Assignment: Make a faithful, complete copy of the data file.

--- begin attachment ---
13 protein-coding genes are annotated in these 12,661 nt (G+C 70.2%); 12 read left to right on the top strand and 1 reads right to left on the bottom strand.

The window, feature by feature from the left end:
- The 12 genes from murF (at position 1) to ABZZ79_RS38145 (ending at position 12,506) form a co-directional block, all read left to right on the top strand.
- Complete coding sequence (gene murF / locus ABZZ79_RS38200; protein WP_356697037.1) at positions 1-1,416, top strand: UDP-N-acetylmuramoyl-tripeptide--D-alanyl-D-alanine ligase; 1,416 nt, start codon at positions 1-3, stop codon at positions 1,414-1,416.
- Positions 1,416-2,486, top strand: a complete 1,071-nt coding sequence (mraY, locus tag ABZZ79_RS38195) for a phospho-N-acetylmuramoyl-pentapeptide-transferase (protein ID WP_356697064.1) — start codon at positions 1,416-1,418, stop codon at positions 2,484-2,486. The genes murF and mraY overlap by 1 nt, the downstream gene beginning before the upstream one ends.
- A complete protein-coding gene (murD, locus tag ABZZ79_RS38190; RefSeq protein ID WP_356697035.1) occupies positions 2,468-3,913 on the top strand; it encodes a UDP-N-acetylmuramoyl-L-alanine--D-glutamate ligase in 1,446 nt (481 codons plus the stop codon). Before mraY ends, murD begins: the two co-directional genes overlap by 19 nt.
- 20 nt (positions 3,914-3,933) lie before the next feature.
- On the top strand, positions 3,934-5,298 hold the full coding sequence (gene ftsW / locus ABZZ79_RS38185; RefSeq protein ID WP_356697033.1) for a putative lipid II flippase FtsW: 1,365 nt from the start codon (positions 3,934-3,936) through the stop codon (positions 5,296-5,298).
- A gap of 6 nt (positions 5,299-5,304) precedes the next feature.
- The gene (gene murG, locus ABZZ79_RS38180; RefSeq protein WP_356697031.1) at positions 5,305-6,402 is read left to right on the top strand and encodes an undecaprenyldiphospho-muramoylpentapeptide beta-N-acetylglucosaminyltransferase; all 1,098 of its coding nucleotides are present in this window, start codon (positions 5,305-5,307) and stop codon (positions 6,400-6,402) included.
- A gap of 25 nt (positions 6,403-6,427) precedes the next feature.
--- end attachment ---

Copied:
13 protein-coding genes are annotated in these 12,661 nt (G+C 70.2%); 12 read left to right on the top strand and 1 reads right to left on the bottom strand.

The window, feature by feature from the left end:
- The 12 genes from murF (at position 1) to ABZZ79_RS38145 (ending at position 12,506) form a co-directional block, all read left to right on the top strand.
- Complete coding sequence (gene murF / locus ABZZ79_RS38200; protein WP_356697037.1) at positions 1-1,416, top strand: UDP-N-acetylmuramoyl-tripeptide--D-alanyl-D-alanine ligase; 1,416 nt, start codon at positions 1-3, stop codon at positions 1,414-1,416.
- Positions 1,416-2,486, top strand: a complete 1,071-nt coding sequence (mraY, locus tag ABZZ79_RS38195) for a phospho-N-acetylmuramoyl-pentapeptide-transferase (protein ID WP_356697064.1) — start codon at positions 1,416-1,418, stop codon at positions 2,484-2,486. The genes murF and mraY overlap by 1 nt, the downstream gene beginning before the upstream one ends.
- A complete protein-coding gene (murD, locus tag ABZZ79_RS38190; RefSeq protein ID WP_356697035.1) occupies positions 2,468-3,913 on the top strand; it encodes a UDP-N-acetylmuramoyl-L-alanine--D-glutamate ligase in 1,446 nt (481 codons plus the stop codon). Before mraY ends, murD begins: the two co-directional genes overlap by 19 nt.
- 20 nt (positions 3,914-3,933) lie before the next feature.
- On the top strand, positions 3,934-5,298 hold the full coding sequence (gene ftsW / locus ABZZ79_RS38185; RefSeq protein ID WP_356697033.1) for a putative lipid II flippase FtsW: 1,365 nt from the start codon (positions 3,934-3,936) through the stop codon (positions 5,296-5,298).
- A gap of 6 nt (positions 5,299-5,304) precedes the next feature.
- The gene (gene murG, locus ABZZ79_RS38180; RefSeq protein WP_356697031.1) at positions 5,305-6,402 is read left to right on the top strand and encodes an undecaprenyldiphospho-muramoylpentapeptide beta-N-acetylglucosaminyltransferase; all 1,098 of its coding nucleotides are present in this window, start codon (positions 5,305-5,307) and stop codon (positions 6,400-6,402) included.
- A gap of 25 nt (positions 6,403-6,427) precedes the next feature.